Yes, again – pure speculative greed!
Those Projects Don’t Have Companies Behind! What About Those Which Do?
After the starting period of decentralized, open source projects, came the era of “foundations” and “labs” as it is impossible to start a crowdfunding campaign without someone to conduct it.
Contrary to the CEO-less projects like Bitcoin, ICOs brought us hordes of CEOs, marketing experts, community managers and other officers who didn’t want or didn’t have enough to fund their projects, so they asked for the help of cryptocurrency enthusiasts.
In most cases, those ICOs were conducted without escrows, a guarantee of funds allocation, or, in fact, any other guarantee whatsoever.
The majority of those were pegged on the most famous of all blockchain-based foundations, Ethereum, which, by the pure brilliance of its founder, Vitalik Buterin, enabled much less brilliant entrepreneurs to publish ICOs with ERC-20 token standard, without having the needed technical knowledge to create their own cryptocurrency.
Consequently, there is no need to emphasize that the end product rarely even resembles the announced one.
“Ether is a product, NOT a security or investment offering. Ether is simply a token useful for paying transaction fees or building or purchasing decentralized application services on the Ethereum platform; it does not give you voting rights over anything, and we make no guarantees of its future value,” stated Vitalik himself in 2014, when his company started their coin offering.
Therefore, just the same as Ethereum Foundation doesn’t have to announce clear numbers to their coin holders at the end of the fiscal year, so doesn’t all those foundations, labs, and companies based in third world countries, who made use of Mr. Buterin’s excellence and regulator’s unpreparedness.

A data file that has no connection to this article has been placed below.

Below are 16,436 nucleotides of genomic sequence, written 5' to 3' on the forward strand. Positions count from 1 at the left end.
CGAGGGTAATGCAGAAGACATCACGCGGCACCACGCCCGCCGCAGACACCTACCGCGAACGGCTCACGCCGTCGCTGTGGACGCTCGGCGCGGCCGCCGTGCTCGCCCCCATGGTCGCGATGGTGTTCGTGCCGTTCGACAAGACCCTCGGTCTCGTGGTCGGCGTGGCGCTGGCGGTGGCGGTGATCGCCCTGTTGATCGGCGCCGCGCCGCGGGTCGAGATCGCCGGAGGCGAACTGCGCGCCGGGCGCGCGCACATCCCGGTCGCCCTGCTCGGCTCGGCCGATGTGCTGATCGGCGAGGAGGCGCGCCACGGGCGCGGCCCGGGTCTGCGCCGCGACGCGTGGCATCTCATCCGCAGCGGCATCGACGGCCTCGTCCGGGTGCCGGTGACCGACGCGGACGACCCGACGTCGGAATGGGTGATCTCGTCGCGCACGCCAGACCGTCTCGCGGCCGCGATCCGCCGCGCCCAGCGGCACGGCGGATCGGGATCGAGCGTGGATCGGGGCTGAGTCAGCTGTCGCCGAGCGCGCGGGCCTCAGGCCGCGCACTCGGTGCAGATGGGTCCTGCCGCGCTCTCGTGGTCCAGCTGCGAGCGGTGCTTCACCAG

In short, those who funded the project have no or little right to the project’s success, which is worrying.
But Holders Have Rights
Yes, some do!
For example, when Bitcoin’s community disagreed beyond being able to reach any form of compromise, Bitcoin Cash (BCH) was born.
Therefore, in fully decentralized systems, anyone who disagrees with the basic idea can hard fork off the mother chain and carry on supporting a new project, provided that one knows how to fork.
In some slightly more centralized networks nowadays, token holders can vote for their representatives just like in the modern democracy. And just like in the modern democracy, those representatives reap hefty rewards while common folk is left to speculate with what they have in the highly volatile cryptocurrency market.
That voting right is always emphasized as something important, but, at the end of the day, when the blockchain technology is concerned, voting on the changes in the blockchain’s code is like conducting parliamentary elections only among high school dropouts.
What the Future Holds?
Some may say that Security Tokens are the right way for cryptocurrencies to go, but just by them being securities, governments and financial establishment would take control of new assets and squeeze all early adopters and enthusiasts out of the game.
There is no clear path that cryptocurrencies should take to stay above the surface, but one thing is sure; the technology behind cryptocurrencies (the blockchain) is well established and already used by many different industries.
Cryptocurrencies, however, struggle on the margins of legality because of widespread misuse, and get-rich-quickly state of mind.
Although these kinds of articles are mostly written during the dominion of market’s bears, everything that was said has to be seriously considered by everyone who wishes to enter the rollercoaster of cryptocurrency trading (and those more experienced, too).